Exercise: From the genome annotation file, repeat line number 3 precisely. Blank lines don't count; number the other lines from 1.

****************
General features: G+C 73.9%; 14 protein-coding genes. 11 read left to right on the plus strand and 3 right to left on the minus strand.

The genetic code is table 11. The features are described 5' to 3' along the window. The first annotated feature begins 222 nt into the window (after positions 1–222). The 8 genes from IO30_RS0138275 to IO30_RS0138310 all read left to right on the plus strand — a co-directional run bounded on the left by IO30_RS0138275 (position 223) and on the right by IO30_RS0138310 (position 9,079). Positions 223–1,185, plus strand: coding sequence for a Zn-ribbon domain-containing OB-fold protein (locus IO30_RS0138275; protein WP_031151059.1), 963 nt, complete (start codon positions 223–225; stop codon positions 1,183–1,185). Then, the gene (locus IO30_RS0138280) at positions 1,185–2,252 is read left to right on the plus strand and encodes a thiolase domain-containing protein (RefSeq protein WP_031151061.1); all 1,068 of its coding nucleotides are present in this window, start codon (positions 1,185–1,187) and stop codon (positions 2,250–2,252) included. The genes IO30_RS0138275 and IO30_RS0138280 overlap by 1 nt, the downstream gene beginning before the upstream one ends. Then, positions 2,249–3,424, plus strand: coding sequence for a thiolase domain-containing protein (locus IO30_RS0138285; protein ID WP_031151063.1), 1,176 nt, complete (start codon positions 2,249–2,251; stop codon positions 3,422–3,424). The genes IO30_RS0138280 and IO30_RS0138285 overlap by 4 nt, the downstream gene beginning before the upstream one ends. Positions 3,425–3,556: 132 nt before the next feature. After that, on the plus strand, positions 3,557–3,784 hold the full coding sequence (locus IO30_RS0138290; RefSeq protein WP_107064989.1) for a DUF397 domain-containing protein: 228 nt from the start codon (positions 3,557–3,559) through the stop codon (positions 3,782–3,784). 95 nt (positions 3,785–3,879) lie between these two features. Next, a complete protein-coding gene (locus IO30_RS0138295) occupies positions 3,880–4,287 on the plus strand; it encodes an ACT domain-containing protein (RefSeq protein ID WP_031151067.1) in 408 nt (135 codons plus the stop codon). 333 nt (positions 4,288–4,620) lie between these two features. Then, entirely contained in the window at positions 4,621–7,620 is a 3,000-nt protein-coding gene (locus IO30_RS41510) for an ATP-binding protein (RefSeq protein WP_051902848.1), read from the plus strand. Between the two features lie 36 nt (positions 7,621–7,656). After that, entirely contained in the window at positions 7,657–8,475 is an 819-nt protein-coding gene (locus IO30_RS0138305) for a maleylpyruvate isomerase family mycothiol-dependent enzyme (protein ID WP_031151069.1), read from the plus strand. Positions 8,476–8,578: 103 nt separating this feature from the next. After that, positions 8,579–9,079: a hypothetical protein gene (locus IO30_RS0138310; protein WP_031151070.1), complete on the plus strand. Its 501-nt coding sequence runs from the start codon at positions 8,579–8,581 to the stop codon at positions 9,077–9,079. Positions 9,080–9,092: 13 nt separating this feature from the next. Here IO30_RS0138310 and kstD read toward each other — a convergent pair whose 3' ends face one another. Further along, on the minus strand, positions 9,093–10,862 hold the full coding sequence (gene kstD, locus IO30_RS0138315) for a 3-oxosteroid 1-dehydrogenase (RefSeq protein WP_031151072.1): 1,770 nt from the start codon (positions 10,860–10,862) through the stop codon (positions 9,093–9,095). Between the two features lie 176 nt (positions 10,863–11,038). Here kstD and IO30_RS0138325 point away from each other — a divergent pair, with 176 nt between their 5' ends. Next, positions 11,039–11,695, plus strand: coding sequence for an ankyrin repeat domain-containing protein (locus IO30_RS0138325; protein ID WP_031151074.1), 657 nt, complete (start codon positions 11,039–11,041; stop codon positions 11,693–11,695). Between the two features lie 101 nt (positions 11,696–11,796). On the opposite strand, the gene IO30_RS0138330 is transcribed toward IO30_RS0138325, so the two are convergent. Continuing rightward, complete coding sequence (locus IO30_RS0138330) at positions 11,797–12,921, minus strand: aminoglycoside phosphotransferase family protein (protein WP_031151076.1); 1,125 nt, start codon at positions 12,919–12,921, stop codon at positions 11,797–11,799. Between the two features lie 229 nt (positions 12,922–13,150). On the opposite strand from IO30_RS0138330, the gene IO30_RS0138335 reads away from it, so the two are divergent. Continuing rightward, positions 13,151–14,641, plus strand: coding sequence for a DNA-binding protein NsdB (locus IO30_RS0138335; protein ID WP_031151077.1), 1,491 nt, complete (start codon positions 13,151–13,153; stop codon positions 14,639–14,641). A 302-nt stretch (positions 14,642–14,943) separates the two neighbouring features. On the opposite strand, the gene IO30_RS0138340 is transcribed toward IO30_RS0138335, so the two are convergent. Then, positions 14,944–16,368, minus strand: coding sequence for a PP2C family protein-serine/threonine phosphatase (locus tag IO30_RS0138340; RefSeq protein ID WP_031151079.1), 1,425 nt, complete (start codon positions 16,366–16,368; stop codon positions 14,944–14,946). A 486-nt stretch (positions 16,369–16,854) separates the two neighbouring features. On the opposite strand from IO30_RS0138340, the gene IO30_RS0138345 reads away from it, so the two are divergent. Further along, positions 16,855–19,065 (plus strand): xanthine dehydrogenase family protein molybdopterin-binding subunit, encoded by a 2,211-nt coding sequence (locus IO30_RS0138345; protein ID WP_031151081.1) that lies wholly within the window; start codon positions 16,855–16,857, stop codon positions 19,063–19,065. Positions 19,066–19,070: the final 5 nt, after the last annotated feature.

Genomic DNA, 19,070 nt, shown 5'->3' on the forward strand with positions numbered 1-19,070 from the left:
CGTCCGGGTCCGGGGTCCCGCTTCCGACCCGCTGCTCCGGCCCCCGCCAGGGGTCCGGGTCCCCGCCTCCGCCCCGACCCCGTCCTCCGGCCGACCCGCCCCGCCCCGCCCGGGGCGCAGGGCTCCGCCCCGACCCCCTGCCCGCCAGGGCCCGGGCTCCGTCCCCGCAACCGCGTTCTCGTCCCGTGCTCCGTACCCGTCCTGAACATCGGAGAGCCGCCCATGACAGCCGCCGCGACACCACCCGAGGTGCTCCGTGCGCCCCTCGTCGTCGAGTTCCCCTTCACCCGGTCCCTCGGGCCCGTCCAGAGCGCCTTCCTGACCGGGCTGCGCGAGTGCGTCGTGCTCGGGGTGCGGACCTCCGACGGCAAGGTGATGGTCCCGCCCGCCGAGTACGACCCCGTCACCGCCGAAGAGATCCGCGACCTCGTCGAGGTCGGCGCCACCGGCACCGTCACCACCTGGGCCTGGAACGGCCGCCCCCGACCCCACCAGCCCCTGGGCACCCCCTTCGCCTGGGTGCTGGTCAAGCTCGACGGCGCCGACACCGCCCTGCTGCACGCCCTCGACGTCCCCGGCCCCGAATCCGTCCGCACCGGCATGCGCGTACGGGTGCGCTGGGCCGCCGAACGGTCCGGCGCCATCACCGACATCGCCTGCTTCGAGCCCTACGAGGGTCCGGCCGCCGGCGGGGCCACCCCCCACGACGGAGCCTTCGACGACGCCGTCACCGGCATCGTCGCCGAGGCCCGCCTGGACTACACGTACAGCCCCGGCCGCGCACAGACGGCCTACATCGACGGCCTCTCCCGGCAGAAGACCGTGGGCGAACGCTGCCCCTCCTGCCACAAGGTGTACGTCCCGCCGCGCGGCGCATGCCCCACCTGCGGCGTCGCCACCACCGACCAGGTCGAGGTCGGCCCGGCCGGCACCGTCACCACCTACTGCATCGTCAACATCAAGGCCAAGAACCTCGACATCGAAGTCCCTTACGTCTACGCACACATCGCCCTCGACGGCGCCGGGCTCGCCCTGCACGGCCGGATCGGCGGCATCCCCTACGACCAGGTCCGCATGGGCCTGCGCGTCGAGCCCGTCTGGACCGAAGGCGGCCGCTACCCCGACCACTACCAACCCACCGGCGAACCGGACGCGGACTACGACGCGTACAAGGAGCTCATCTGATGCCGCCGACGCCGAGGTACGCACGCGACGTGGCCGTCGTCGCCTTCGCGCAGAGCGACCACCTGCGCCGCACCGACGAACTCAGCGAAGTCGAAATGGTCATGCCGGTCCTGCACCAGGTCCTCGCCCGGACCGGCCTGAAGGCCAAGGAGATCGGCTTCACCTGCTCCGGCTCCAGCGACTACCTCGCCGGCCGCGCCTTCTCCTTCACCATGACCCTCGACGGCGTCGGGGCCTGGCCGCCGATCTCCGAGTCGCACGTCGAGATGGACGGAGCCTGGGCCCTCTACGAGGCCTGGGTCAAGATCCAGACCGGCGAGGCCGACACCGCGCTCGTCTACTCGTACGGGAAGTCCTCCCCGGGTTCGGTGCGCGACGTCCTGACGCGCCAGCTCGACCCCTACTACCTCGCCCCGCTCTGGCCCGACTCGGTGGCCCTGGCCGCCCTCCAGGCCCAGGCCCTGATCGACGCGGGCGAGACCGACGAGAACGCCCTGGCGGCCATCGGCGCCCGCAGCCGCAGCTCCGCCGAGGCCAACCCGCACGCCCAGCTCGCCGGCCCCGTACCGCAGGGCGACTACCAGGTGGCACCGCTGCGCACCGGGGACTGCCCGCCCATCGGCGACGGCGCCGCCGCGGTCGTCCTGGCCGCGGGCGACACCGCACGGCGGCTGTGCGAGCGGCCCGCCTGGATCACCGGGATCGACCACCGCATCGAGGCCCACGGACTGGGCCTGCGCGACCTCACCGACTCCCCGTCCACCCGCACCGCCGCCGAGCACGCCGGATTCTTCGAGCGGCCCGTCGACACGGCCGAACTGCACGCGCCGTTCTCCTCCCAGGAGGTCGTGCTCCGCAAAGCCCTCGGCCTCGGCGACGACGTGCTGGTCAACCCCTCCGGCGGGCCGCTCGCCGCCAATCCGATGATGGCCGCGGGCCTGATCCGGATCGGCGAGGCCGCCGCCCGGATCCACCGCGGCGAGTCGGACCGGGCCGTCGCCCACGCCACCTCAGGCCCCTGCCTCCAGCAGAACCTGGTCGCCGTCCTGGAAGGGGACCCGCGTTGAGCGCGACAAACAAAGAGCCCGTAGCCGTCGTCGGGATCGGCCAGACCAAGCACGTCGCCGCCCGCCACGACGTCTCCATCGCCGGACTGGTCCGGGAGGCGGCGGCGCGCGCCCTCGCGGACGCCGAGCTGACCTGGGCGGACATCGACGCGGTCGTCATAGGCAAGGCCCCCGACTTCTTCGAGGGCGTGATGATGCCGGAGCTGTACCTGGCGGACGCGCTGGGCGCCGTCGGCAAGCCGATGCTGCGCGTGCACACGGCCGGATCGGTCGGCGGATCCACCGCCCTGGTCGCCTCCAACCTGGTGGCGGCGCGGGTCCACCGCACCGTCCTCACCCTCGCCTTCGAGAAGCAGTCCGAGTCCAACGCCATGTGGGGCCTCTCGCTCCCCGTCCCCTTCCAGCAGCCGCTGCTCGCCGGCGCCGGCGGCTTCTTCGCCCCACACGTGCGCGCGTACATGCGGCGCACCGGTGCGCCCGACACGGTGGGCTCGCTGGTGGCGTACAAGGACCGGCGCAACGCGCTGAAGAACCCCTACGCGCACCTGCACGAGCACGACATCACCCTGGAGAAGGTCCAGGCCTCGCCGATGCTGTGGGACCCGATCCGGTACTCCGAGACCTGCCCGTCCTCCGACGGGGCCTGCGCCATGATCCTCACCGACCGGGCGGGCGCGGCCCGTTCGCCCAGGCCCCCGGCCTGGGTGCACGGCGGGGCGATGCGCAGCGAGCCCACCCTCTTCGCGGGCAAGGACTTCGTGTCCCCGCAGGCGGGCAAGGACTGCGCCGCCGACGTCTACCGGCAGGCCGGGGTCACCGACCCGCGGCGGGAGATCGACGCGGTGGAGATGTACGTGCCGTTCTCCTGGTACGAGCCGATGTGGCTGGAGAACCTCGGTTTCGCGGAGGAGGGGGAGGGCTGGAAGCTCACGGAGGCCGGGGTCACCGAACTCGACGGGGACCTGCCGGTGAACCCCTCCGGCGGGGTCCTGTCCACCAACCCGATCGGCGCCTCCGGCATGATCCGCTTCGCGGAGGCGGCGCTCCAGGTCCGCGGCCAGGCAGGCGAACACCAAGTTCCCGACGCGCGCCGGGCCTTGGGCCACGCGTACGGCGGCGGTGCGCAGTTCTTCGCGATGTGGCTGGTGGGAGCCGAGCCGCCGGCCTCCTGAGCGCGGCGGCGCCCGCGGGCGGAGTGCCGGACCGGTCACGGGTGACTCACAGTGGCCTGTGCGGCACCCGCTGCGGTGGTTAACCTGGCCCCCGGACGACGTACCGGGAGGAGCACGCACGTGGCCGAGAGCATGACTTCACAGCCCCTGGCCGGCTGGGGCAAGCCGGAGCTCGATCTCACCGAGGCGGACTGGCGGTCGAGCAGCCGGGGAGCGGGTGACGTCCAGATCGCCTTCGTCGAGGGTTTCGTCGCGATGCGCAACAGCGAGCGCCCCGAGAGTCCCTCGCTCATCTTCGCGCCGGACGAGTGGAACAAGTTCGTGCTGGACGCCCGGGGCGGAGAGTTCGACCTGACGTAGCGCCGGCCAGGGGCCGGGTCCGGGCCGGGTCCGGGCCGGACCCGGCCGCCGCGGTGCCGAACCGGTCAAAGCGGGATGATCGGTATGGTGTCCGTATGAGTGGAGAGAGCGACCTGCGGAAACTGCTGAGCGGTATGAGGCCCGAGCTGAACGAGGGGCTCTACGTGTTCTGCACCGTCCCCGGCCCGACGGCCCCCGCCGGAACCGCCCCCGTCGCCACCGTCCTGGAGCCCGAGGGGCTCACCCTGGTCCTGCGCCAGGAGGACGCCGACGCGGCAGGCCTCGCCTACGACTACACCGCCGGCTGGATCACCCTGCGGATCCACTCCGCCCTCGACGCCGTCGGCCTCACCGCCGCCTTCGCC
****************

Genomic DNA, 19,070 nt, shown 5'->3' on the forward strand with positions numbered 1-19,070 from the left: